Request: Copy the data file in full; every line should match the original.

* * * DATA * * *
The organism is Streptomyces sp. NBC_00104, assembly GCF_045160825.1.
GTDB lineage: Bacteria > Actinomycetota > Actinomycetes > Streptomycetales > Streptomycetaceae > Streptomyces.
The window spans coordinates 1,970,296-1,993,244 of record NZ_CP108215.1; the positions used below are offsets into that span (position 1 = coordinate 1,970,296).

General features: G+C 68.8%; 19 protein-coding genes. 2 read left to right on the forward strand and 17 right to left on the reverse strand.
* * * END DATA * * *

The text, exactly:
The organism is Streptomyces sp. NBC_00104, assembly GCF_045160825.1.
GTDB lineage: Bacteria > Actinomycetota > Actinomycetes > Streptomycetales > Streptomycetaceae > Streptomyces.
The window spans coordinates 1,970,296-1,993,244 of record NZ_CP108215.1; the positions used below are offsets into that span (position 1 = coordinate 1,970,296).

General features: G+C 68.8%; 19 protein-coding genes. 2 read left to right on the forward strand and 17 right to left on the reverse strand.